Part 2 Public Education Nation – (Astro Turf) Charter Schools and Authentic Reform

Last weekend, the
Network for Public Education (NPE) held a Public Education Nation conference at the Brooklyn New School in Brooklyn, NY. JeffCo School Board Watch sent two of its members to the forum.  Yesterday they reported on High Stakes Testing and ‘Failing’ Schools.  Today, they continue their report, now covering ‘astro turf’ charter schools and authentic reform.

Astroturfing is the practice of masking the sponsors of a message or organization (e.g. political, advertising, religious or public relations) to make it appear as though it originates from and is supported by grassroots participant(s). It is a practice intended to give the statements or organizations more credibility by withholding information about the source’s financial connection.” – Wikipedia

The afternoon sessions of this event focused on charter schools and the privatization of schools across the country. Key speakers were: Karran Harper Royal, a parent in New Orleans, where 93% of the public schools have been shut down and replaced with charter schools. Wendy Lecker, a Connecticut writer, lawyer, and activist who has exposed for profit charter management companies and their practices. Gary Rubinstein, a New York teacher and blogger.

These speakers presented the pitfalls and perils of charter chains, charter management companies and yes, ‘for-profit’ charters. Karran Harper Royal spoke about the loss of community throughout the district. Since the lottery applies to almost all of the schools the students no longer attend neighborhood schools and are bussed throughout the city.

The Recovery School District of New Orleans (RSD) has touted the success of these schools, however, there has been minimal increase in test scores; and most schools are still rated as D or F schools. In fact NONE of these schools are rated A or B. NONE.

And many of the improvements touted are actually a function of changing the formula used to calculate the grades. A great explanation of those changes can be found here.

The district now has over 40 school boards, covering 107 schools. Many of these boards do not allow for parent representation. The is one of hallmarks of an ‘astroturf charter’ as opposed to a genuine grassroots charter.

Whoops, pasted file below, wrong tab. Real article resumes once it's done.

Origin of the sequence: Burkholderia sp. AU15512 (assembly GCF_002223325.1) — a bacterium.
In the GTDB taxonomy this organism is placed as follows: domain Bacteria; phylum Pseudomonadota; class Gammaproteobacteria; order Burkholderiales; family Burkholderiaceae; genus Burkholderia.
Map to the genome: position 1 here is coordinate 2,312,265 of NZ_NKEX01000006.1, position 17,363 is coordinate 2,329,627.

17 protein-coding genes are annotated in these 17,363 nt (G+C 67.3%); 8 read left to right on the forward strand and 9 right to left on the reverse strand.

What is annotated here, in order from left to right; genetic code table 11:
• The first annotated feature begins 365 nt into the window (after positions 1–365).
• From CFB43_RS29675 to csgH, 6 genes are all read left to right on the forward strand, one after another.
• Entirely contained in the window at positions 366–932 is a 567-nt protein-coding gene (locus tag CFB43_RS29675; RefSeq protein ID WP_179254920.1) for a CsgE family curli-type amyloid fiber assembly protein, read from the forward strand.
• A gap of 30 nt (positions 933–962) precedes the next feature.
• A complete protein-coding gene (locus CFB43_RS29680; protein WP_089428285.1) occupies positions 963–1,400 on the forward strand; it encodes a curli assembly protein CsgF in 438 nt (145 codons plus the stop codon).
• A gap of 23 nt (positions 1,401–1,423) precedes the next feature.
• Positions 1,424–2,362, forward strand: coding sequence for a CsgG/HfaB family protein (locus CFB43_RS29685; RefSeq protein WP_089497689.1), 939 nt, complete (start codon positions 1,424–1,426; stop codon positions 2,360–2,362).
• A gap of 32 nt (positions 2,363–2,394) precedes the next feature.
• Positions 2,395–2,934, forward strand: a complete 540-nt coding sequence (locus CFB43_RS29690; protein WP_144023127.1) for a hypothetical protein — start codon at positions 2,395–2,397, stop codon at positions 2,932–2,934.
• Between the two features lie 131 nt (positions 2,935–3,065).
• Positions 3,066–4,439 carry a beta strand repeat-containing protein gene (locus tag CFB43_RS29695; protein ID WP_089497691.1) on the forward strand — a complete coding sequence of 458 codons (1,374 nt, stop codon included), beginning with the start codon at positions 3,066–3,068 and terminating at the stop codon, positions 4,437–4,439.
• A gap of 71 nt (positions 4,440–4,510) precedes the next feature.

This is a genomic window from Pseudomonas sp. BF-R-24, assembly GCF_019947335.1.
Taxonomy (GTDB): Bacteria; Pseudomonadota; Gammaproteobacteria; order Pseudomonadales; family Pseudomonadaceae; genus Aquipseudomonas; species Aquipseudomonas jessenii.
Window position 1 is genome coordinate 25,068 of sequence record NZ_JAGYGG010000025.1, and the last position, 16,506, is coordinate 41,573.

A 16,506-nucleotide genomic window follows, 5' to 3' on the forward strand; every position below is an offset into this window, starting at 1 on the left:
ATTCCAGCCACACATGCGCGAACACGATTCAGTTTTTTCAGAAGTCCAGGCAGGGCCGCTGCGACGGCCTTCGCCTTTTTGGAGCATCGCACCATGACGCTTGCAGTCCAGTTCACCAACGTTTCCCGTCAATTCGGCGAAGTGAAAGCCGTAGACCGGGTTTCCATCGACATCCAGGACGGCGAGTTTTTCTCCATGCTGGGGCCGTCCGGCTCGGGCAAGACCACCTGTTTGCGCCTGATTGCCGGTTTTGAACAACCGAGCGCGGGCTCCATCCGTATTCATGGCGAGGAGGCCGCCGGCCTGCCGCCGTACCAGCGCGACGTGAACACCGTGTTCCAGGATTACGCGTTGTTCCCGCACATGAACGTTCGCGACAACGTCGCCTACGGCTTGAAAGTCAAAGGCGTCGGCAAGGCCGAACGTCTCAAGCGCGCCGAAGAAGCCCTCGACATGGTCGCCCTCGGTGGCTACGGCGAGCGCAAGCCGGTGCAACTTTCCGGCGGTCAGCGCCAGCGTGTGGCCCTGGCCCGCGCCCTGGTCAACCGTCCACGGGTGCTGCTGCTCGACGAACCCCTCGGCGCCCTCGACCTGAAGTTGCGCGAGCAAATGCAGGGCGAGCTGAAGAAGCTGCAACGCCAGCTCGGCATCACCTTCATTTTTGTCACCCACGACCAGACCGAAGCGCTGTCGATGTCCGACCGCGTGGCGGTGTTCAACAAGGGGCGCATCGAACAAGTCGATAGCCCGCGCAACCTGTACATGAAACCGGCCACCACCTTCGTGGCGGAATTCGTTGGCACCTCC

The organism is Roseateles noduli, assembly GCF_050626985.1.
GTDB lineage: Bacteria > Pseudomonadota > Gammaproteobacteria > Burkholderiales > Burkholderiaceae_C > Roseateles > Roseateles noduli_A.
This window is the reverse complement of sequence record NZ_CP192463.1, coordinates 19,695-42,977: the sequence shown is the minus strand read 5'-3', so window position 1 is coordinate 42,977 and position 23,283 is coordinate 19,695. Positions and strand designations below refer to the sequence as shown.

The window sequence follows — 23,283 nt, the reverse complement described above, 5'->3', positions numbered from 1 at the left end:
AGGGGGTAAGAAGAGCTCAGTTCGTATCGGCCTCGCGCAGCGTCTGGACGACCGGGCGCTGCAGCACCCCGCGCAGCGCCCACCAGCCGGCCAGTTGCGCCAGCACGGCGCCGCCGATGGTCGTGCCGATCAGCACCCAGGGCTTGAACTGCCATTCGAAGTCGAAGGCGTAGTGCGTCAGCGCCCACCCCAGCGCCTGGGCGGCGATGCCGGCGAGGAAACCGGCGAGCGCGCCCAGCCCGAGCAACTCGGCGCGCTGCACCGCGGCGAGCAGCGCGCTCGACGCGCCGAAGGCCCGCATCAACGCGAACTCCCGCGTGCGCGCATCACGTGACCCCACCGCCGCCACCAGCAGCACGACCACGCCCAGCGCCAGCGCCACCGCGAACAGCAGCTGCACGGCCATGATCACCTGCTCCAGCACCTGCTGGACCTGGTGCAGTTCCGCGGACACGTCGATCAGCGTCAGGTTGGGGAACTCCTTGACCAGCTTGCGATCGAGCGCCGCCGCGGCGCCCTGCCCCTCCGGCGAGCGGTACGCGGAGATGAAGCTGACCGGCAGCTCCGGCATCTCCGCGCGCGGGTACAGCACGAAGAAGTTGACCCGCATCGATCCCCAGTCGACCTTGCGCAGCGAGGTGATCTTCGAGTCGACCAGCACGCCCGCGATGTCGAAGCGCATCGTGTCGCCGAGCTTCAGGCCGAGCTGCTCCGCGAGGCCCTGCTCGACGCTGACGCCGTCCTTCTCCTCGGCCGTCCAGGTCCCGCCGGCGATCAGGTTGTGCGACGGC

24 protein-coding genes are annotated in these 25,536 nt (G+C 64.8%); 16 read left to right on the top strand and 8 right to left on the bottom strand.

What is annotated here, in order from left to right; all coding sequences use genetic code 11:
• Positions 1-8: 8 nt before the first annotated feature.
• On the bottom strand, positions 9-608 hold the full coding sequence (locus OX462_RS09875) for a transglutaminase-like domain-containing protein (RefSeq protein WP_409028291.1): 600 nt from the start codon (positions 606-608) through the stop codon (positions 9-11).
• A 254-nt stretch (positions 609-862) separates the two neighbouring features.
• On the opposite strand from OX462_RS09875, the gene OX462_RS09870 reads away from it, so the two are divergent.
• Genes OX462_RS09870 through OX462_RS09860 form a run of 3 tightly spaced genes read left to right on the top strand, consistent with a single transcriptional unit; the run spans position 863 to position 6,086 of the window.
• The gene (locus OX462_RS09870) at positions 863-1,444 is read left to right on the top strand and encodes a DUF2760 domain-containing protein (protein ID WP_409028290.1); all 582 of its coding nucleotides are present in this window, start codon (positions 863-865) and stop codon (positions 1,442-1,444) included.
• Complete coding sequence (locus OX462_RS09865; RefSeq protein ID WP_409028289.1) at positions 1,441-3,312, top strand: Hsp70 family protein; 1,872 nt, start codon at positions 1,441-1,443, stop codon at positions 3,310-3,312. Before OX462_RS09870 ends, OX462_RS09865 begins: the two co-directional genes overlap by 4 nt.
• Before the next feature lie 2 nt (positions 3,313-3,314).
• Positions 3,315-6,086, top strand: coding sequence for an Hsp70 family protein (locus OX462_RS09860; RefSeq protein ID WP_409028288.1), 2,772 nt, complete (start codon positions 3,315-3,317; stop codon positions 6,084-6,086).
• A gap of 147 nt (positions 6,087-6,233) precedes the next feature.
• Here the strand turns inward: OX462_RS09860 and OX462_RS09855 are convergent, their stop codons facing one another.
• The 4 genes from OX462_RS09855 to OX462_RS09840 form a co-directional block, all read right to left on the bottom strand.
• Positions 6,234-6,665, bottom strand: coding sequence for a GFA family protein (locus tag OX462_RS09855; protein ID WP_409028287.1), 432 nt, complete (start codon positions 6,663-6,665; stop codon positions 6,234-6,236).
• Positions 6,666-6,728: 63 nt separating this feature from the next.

Of course, some increases are expected. It’s easy when you suspend over 69% of your students, as George Washington Carver Collegiate did in 2012-13. The large number of suspensions in these schools often lead to attrition and eventually higher dropout rates.

The atrocities in RSD mount even higher when you consider the lack of stability in the students’ lives.

Since charters are exempt from hiring licensed teachers, RSD signed contracts with Teach for America.  It then began laying off licensed teachers en masse and replaced them with college graduates with minimal teacher training. TFA ‘teachers’ are brought in from outside New Orleans, creating a situation where the teachers lack the diversity and culture of the student body.

Since teaching is not their chosen profession many TFA teachers only last for a couple of years.

Even worse than the teacher churn, is the school churn.

Yes, even schools last only a few years.  Unable to fulfill the goal of improving education using low-paid TFA ‘teachers’ with only five weeks of training, they shut their doors only to be replaced by a different charter company.

Again, a sign of Astro Turf charters– they make money for a few years then they move on.

Wendy Lecker presented even more appalling facts about charter management companies taking over the northeast. Half of the charter schools in the U.S. are now part of charter chains.

In Connecticut in 2008, the Jumoke charter management company was allowed to run an elementary school, collecting $345,000/year fee. Jumoke was run by Michael Sharpe.

After 2 years the scores dropped, yet more schools were turned over to Jumoke. In fact, he was given $53 million dollars over the following years.

Accusations of nepotism flew. This summer it was revealed not only had Sharpe falsified his academic credentials, he was a convicted felon. What had he been convicted of?  Embezzlement of public funds.